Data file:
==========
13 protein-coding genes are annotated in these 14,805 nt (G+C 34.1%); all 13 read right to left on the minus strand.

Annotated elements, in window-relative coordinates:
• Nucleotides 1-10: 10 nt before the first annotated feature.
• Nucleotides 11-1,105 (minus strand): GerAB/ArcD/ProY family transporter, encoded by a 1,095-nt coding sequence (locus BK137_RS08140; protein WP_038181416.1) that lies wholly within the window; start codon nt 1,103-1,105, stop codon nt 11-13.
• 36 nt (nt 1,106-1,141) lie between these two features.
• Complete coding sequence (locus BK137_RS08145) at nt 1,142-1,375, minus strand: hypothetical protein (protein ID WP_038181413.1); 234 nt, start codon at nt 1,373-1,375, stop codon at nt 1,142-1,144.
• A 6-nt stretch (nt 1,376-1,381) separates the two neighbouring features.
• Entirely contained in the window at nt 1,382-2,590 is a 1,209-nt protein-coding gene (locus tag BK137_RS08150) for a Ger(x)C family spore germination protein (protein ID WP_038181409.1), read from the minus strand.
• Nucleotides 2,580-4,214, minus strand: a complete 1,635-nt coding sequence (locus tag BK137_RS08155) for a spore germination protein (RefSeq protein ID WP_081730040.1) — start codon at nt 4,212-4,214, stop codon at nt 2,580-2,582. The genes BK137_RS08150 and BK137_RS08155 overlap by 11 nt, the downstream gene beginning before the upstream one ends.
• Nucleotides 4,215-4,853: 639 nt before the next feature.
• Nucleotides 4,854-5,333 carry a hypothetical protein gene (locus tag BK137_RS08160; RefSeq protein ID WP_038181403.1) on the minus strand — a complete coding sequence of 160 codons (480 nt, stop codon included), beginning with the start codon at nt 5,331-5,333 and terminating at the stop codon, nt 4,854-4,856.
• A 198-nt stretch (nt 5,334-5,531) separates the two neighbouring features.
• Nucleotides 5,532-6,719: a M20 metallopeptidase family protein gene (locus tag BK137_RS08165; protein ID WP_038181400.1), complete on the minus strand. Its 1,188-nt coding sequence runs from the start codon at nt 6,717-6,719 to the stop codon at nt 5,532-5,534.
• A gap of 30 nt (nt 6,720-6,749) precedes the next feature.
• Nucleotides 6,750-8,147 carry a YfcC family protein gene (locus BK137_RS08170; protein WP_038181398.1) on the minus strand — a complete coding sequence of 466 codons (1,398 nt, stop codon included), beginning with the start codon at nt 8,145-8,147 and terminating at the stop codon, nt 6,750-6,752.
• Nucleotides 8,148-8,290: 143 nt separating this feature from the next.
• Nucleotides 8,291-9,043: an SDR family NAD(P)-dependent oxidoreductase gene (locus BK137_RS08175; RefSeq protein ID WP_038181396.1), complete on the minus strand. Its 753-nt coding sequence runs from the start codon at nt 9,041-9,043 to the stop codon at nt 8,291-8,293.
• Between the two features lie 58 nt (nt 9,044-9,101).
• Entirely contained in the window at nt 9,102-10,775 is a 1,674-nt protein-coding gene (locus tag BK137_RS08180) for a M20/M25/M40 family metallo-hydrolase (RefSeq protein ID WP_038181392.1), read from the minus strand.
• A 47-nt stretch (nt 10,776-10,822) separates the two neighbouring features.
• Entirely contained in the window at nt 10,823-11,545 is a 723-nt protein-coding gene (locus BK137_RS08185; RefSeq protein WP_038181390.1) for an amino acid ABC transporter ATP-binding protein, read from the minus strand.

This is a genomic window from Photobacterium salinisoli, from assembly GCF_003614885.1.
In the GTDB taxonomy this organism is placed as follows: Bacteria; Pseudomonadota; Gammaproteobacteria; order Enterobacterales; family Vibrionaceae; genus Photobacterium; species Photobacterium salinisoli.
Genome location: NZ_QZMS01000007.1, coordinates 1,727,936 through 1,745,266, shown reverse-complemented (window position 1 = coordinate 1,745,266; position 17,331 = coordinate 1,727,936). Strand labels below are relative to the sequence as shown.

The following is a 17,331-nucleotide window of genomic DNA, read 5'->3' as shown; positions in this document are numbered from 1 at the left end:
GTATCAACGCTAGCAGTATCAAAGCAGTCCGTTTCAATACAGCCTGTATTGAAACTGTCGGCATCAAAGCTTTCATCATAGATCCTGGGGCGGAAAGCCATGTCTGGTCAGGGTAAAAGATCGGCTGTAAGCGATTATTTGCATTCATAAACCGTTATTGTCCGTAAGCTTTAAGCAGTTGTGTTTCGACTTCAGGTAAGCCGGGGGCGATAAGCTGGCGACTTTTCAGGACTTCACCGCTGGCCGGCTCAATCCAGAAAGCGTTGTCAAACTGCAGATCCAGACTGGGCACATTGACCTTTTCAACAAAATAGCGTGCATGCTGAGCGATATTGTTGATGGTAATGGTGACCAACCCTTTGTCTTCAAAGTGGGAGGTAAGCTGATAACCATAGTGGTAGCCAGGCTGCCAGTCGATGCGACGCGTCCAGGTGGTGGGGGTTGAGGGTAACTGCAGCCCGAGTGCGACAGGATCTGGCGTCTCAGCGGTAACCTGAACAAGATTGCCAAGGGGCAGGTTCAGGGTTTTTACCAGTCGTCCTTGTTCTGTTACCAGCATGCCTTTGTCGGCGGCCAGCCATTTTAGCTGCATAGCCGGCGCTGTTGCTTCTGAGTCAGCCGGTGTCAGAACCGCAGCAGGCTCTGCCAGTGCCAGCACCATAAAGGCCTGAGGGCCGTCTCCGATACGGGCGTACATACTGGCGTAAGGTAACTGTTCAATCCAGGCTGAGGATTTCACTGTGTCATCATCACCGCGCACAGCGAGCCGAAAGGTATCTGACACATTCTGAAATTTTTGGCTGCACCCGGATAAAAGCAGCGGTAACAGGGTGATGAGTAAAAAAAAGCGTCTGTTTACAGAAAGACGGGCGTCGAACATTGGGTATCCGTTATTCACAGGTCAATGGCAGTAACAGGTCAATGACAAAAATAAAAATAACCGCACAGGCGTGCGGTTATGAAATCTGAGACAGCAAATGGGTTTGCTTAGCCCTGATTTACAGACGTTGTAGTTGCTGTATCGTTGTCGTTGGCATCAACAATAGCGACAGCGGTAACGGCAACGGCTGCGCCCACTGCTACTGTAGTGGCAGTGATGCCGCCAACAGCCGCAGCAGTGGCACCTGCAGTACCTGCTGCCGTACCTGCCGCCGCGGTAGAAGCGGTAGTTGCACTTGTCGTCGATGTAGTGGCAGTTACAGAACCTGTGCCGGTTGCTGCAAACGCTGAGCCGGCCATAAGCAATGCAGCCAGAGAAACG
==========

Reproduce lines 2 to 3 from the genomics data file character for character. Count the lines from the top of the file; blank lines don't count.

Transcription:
Annotated elements, in window-relative coordinates:
• Nucleotides 1-10: 10 nt before the first annotated feature.